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Family systems and family dynamics are of utmost importance in understanding both risk and resilience among families affected by pediatric cancer, as well as other medical conditions (Kazak, Alderfer, & Reader, 2017). Over three decades of work suggests that a consistent subset of youth with pediatric illness are at increased risk for negative psychosocial outcomes such as depression, anxiety, and posttraumatic stress, and this risk extends even beyond the affected children, to include their parents and siblings as well (Pinquart & Shen, 2011a, 2011b; Sharpe & Rossiter, 2002). Although it appears clear that family factors are important to individual adjustment, there is still a great need to understand precisely how these family systems dynamics change over time, as well as the underlying processes by which they change. Fladeboe and colleagues (2018) present interesting and compelling findings that add to our understanding of family functioning in the wake of a pediatric cancer diagnosis. Notably, Fladeboe and colleagues (2018) used a novel month-to-month data collection methodology to assess sibling conflict in conjunction with different sources or types of family stressors, which is especially commendable given the current underutilization of advanced methodologies pertinent to accurately understanding family systems (Berlin, Karazsia, & Klages, 2017). Fladeboe and colleagues (2018) found that parent perceptions of the severity of stressors did decrease across time. Mean levels of sibling conflict increased slightly, though levels of conflict were not elevated compared with the general population. Significant between-families effects were indeed found, such that families who indicated higher levels of cancer-related stress, general life stress, and financial stress experienced higher levels of sibling conflict than families reporting lower levels of these stressors. However, analyses revealed no within-families effects of stressors on sibling conflict, meaning changes in these stressors from month-to-month did not coincide with changes in sibling conflict. Thus, results suggest that the early presence and persistence of both cancer-specific and general stressors may result in more lasting impact on family functioning, especially as it pertains to sibling conflict. It is interesting, however, to consider other possible explanations for the findings presented by Fladeboe and colleagues (2018). In discussing these findings, the authors primarily focused on hypotheses in which increased perceptions of stressors are at the “root” of causality in the relationship between sibling conflict and stress. Their explanations included hypotheses such as the spill-over effect of stressors on a parent’s ability to provide effective and consistent parenting, as well as increased child reactivity to minor stressors. Alternatively, it is important to consider to what extent those families who are more prone to dysfunction premorbidly may be more likely to have a parent who perceives stressors as more severe and intrusive. For instance, parents who have a preexisting negative cognitive bias may be more likely to engage in negative parenting strategies such as using criticism, which may be related to an increased likelihood that their children have conflict following a significant life disruption such as pediatric cancer (Beck, 1987). Indeed, this alternative cognitive appraisal explanation may even be supported by the lack of within-families effects found in the study, suggesting that differences are indeed family-specific, rather than linked to levels of stressors at that given time. Although there is unfortunately no litmus test for either explanation, many well-established theories exist to suggest that indeed both explanations could be accurate (Kazak, 1989; Thompson & Gustafson, 1996; Wallander & Varni, 1998). Thus, it is possible that premorbid factors, such as a parent’s cognitive appraisal bias, and the presence of increased stressors that often accompany pediatric cancer can both result in increased family dysfunction. To further expand on the present findings, foundational models of family systems are also important to reconsider in a new historical context, as they are still pertinent to understanding the complex interactions within the family unit. For instance, Olson and colleagues’ (1979) Circumplex Model of Marital and Family Systems posits that factors such as flexibility and cohesion of the family system are necessary for understanding how families may be differentially vulnerable to stressors and conflict among family members. As such, it may be that family flexibility and cohesion could be salient predictors of both parent perceptions of stressors and sibling conflict, or it may be that family structure moderates the relationship between parent-perceived stress and sibling conflict. Thus, future research in this area may benefit from assessing family systems factors with measures such as the Family Adaptability and Cohesion Evaluation Scale IV, the McMaster Family Assessment Device, and the Family Environment Scale (Miller, Epstein, Bishop, & Keitner, 1985; Moos & Moos, 1994; Olson, 2011). In sum, these findings provide insight into potentially overlooked impact that pediatric cancer-related stress has on the family system as a whole and provide us with valuable directions for future research. Regardless of the exact mechanisms operative in these complex interrelationships, these results speak to the importance of evaluating family functioning in families affected by pediatric cancer using longitudinal designs and contemporary statistical approaches. As such, pediatric psychologists should continue expanding research to better understand specific novel aspects of family functioning (such as sibling conflict), as it is related to the many challenges that accompany pediatric cancer. In addition, although extant data suggest that there is “transmission” of stress from parent to child, we do not necessarily know how this occurs. Thus, to further understand the clinical implications of this finding, it will be important to evaluate modifiable mediating factors, such as parent–child verbal and nonverbal communication patterns that may operate to transmit stress (Murphy, Murray, & Compas, 2017). In addition, these approaches should ideally assess multiple dimensions of family functioning, especially in families who identify multiple significant stressors following a pediatric cancer diagnosis. Conflicts of interest: None declared. References Beck A. T. ( 1987 ). Cognitive models of depression . Journal of Cognitive Psychotherapy , 1 , 5 – 37 . Berlin K. S. , Karazsia B. T. , Klages K. L. ( 2017 ). Research design in pediatric psychology. In Handbook of Pediatric Psychology ( 5th ed. , pp. 38 – 55 ). New York : The Guilford Press . Fladeboe K. , King K. , Kawamura J. , Gurtovenko K. , Stettler N. , Compas B. , Friedman D. , Lengua L. , Breiger D. , Katz L. F. ( 2018 ). 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Journal of Pediatric Psychology – Oxford University Press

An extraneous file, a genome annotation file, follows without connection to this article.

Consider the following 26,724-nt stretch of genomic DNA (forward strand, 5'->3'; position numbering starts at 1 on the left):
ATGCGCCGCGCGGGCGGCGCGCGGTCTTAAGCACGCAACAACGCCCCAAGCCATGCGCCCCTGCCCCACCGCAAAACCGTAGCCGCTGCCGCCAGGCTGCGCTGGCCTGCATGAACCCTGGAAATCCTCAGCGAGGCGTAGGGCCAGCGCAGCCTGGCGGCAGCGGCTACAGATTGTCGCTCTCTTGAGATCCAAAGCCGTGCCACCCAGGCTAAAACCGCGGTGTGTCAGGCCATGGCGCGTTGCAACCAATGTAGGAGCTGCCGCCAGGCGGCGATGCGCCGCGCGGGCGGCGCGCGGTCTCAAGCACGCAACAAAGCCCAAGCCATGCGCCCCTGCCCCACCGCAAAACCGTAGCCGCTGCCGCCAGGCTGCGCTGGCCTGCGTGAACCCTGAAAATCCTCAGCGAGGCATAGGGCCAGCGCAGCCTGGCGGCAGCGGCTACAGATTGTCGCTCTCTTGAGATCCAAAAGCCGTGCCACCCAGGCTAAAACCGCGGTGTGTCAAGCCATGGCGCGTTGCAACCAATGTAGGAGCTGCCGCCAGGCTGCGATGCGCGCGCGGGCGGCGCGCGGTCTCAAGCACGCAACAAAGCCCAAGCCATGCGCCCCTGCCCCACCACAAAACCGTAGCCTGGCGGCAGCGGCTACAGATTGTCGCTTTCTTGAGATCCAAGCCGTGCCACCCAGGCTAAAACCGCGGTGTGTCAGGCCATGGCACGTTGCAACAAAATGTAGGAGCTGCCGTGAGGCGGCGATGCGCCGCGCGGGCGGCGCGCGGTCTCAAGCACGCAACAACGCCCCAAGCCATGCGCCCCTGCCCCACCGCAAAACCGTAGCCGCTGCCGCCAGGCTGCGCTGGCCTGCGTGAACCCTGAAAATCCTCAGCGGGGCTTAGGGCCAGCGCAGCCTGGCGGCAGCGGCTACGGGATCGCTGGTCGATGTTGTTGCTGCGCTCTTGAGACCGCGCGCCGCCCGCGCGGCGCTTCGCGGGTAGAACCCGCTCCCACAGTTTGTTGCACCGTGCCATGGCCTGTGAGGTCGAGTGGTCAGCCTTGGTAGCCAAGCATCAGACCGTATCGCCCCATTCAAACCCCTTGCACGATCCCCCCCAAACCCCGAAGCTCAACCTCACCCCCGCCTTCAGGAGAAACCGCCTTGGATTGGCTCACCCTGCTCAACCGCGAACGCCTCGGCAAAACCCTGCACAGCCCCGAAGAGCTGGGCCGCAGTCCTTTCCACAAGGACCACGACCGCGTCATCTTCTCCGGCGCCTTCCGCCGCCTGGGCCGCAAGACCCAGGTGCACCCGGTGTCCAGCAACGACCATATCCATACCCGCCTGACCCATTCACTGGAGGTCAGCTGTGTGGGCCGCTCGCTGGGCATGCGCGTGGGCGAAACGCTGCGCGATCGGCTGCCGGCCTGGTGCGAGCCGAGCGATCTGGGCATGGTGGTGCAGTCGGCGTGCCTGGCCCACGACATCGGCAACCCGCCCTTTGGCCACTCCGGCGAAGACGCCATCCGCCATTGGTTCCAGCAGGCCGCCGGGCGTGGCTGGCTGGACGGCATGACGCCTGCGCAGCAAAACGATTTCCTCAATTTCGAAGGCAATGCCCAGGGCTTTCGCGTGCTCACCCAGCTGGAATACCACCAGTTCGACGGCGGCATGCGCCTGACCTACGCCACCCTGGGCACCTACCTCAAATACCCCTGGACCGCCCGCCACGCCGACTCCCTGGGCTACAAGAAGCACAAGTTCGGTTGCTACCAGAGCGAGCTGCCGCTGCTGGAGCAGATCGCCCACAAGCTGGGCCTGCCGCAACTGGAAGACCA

Published: Apr 19, 2018